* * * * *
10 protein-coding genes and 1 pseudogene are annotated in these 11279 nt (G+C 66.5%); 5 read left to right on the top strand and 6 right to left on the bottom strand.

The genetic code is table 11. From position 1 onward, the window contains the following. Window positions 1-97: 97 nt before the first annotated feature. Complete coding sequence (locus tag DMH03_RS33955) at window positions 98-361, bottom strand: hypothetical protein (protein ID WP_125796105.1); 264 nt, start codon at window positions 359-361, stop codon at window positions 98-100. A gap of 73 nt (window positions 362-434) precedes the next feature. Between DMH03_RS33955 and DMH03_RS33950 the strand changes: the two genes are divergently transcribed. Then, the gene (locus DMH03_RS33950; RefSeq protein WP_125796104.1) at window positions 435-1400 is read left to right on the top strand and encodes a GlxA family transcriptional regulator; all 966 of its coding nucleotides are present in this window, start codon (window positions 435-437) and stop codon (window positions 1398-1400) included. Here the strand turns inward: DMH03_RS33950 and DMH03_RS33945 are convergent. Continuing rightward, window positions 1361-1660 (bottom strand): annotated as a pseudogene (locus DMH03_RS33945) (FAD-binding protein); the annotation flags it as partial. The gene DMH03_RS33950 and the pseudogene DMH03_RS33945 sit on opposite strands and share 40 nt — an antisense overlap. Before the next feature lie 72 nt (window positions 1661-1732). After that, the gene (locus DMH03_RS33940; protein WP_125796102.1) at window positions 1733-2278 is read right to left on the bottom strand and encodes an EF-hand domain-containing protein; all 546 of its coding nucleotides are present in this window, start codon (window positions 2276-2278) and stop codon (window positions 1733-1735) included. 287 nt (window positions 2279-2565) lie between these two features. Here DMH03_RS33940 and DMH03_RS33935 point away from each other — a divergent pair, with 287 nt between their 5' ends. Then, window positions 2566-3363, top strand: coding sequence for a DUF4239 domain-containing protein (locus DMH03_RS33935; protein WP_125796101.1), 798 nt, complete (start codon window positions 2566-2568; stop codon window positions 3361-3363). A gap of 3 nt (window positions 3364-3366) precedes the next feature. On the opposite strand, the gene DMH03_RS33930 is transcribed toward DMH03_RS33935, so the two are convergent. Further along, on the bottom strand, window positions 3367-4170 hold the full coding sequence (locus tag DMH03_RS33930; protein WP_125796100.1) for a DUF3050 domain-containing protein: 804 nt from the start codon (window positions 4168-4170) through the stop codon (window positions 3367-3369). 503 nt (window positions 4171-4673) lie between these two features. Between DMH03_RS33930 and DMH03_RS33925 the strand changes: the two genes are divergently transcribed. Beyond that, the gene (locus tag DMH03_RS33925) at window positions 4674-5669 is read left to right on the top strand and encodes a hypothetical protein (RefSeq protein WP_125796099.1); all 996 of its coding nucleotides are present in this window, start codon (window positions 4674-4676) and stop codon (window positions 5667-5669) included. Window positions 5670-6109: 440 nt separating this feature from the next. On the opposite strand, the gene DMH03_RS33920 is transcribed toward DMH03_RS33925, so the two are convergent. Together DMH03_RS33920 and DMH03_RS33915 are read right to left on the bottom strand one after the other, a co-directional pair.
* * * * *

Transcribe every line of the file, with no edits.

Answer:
10 protein-coding genes and 1 pseudogene are annotated in these 11279 nt (G+C 66.5%); 5 read left to right on the top strand and 6 right to left on the bottom strand.

The genetic code is table 11. From position 1 onward, the window contains the following. Window positions 1-97: 97 nt before the first annotated feature. Complete coding sequence (locus tag DMH03_RS33955) at window positions 98-361, bottom strand: hypothetical protein (protein ID WP_125796105.1); 264 nt, start codon at window positions 359-361, stop codon at window positions 98-100. A gap of 73 nt (window positions 362-434) precedes the next feature. Between DMH03_RS33955 and DMH03_RS33950 the strand changes: the two genes are divergently transcribed. Then, the gene (locus DMH03_RS33950; RefSeq protein WP_125796104.1) at window positions 435-1400 is read left to right on the top strand and encodes a GlxA family transcriptional regulator; all 966 of its coding nucleotides are present in this window, start codon (window positions 435-437) and stop codon (window positions 1398-1400) included. Here the strand turns inward: DMH03_RS33950 and DMH03_RS33945 are convergent. Continuing rightward, window positions 1361-1660 (bottom strand): annotated as a pseudogene (locus DMH03_RS33945) (FAD-binding protein); the annotation flags it as partial. The gene DMH03_RS33950 and the pseudogene DMH03_RS33945 sit on opposite strands and share 40 nt — an antisense overlap. Before the next feature lie 72 nt (window positions 1661-1732). After that, the gene (locus DMH03_RS33940; protein WP_125796102.1) at window positions 1733-2278 is read right to left on the bottom strand and encodes an EF-hand domain-containing protein; all 546 of its coding nucleotides are present in this window, start codon (window positions 2276-2278) and stop codon (window positions 1733-1735) included. 287 nt (window positions 2279-2565) lie between these two features. Here DMH03_RS33940 and DMH03_RS33935 point away from each other — a divergent pair, with 287 nt between their 5' ends. Then, window positions 2566-3363, top strand: coding sequence for a DUF4239 domain-containing protein (locus DMH03_RS33935; protein WP_125796101.1), 798 nt, complete (start codon window positions 2566-2568; stop codon window positions 3361-3363). A gap of 3 nt (window positions 3364-3366) precedes the next feature. On the opposite strand, the gene DMH03_RS33930 is transcribed toward DMH03_RS33935, so the two are convergent. Further along, on the bottom strand, window positions 3367-4170 hold the full coding sequence (locus tag DMH03_RS33930; protein WP_125796100.1) for a DUF3050 domain-containing protein: 804 nt from the start codon (window positions 4168-4170) through the stop codon (window positions 3367-3369). 503 nt (window positions 4171-4673) lie between these two features. Between DMH03_RS33930 and DMH03_RS33925 the strand changes: the two genes are divergently transcribed. Beyond that, the gene (locus tag DMH03_RS33925) at window positions 4674-5669 is read left to right on the top strand and encodes a hypothetical protein (RefSeq protein WP_125796099.1); all 996 of its coding nucleotides are present in this window, start codon (window positions 4674-4676) and stop codon (window positions 5667-5669) included. Window positions 5670-6109: 440 nt separating this feature from the next. On the opposite strand, the gene DMH03_RS33920 is transcribed toward DMH03_RS33925, so the two are convergent. Together DMH03_RS33920 and DMH03_RS33915 are read right to left on the bottom strand one after the other, a co-directional pair.